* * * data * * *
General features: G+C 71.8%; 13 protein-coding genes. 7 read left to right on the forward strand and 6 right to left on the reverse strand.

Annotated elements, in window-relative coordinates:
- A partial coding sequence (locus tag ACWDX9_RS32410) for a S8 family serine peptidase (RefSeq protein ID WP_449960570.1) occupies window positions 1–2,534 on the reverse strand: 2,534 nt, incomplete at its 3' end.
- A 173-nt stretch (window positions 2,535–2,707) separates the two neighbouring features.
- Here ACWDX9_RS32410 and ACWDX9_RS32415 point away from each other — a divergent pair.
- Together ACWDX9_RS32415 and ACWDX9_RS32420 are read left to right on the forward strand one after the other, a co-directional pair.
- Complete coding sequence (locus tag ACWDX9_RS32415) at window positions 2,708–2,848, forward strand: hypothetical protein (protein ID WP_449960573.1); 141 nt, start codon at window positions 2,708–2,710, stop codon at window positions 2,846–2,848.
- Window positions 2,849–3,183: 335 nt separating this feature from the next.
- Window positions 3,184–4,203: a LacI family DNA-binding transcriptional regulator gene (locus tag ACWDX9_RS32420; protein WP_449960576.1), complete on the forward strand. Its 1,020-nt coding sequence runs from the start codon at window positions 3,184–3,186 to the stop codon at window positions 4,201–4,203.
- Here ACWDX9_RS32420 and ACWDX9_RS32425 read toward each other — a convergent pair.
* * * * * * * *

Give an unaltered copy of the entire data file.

General features: G+C 71.8%; 13 protein-coding genes. 7 read left to right on the forward strand and 6 right to left on the reverse strand.

Annotated elements, in window-relative coordinates:
- A partial coding sequence (locus tag ACWDX9_RS32410) for a S8 family serine peptidase (RefSeq protein ID WP_449960570.1) occupies window positions 1–2,534 on the reverse strand: 2,534 nt, incomplete at its 3' end.
- A 173-nt stretch (window positions 2,535–2,707) separates the two neighbouring features.
- Here ACWDX9_RS32410 and ACWDX9_RS32415 point away from each other — a divergent pair.
- Together ACWDX9_RS32415 and ACWDX9_RS32420 are read left to right on the forward strand one after the other, a co-directional pair.
- Complete coding sequence (locus tag ACWDX9_RS32415) at window positions 2,708–2,848, forward strand: hypothetical protein (protein ID WP_449960573.1); 141 nt, start codon at window positions 2,708–2,710, stop codon at window positions 2,846–2,848.
- Window positions 2,849–3,183: 335 nt separating this feature from the next.
- Window positions 3,184–4,203: a LacI family DNA-binding transcriptional regulator gene (locus tag ACWDX9_RS32420; protein WP_449960576.1), complete on the forward strand. Its 1,020-nt coding sequence runs from the start codon at window positions 3,184–3,186 to the stop codon at window positions 4,201–4,203.
- Here ACWDX9_RS32420 and ACWDX9_RS32425 read toward each other — a convergent pair.